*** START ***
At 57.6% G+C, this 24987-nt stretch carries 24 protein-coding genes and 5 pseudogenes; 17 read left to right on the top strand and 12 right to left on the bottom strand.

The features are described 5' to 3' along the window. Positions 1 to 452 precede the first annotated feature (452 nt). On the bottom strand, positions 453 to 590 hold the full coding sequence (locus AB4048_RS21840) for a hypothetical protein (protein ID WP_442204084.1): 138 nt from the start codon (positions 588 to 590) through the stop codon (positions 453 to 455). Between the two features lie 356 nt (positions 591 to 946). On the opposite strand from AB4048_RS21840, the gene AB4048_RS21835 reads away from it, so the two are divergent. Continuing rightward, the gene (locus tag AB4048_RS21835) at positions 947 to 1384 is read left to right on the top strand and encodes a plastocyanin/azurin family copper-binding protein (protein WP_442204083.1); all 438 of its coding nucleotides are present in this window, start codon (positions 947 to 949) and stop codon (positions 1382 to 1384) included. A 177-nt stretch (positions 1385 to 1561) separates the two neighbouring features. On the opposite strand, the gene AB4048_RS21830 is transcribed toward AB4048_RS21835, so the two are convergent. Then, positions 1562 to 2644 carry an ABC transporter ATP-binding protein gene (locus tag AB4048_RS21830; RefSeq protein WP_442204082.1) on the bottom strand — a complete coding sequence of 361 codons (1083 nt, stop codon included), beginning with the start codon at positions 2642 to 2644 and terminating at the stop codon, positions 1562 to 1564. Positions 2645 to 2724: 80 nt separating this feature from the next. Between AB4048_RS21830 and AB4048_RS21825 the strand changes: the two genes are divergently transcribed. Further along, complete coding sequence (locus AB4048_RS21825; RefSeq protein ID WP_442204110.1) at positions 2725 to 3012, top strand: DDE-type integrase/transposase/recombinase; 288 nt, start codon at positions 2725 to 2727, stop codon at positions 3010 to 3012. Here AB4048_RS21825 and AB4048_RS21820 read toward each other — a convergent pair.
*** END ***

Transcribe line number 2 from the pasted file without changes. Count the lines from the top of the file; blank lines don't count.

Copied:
The features are described 5' to 3' along the window. Positions 1 to 452 precede the first annotated feature (452 nt). On the bottom strand, positions 453 to 590 hold the full coding sequence (locus AB4048_RS21840) for a hypothetical protein (protein ID WP_442204084.1): 138 nt from the start codon (positions 588 to 590) through the stop codon (positions 453 to 455). Between the two features lie 356 nt (positions 591 to 946). On the opposite strand from AB4048_RS21840, the gene AB4048_RS21835 reads away from it, so the two are divergent. Continuing rightward, the gene (locus tag AB4048_RS21835) at positions 947 to 1384 is read left to right on the top strand and encodes a plastocyanin/azurin family copper-binding protein (protein WP_442204083.1); all 438 of its coding nucleotides are present in this window, start codon (positions 947 to 949) and stop codon (positions 1382 to 1384) included. A 177-nt stretch (positions 1385 to 1561) separates the two neighbouring features. On the opposite strand, the gene AB4048_RS21830 is transcribed toward AB4048_RS21835, so the two are convergent. Then, positions 1562 to 2644 carry an ABC transporter ATP-binding protein gene (locus tag AB4048_RS21830; RefSeq protein WP_442204082.1) on the bottom strand — a complete coding sequence of 361 codons (1083 nt, stop codon included), beginning with the start codon at positions 2642 to 2644 and terminating at the stop codon, positions 1562 to 1564. Positions 2645 to 2724: 80 nt separating this feature from the next. Between AB4048_RS21830 and AB4048_RS21825 the strand changes: the two genes are divergently transcribed. Further along, complete coding sequence (locus AB4048_RS21825; RefSeq protein ID WP_442204110.1) at positions 2725 to 3012, top strand: DDE-type integrase/transposase/recombinase; 288 nt, start codon at positions 2725 to 2727, stop codon at positions 3010 to 3012. Here AB4048_RS21825 and AB4048_RS21820 read toward each other — a convergent pair.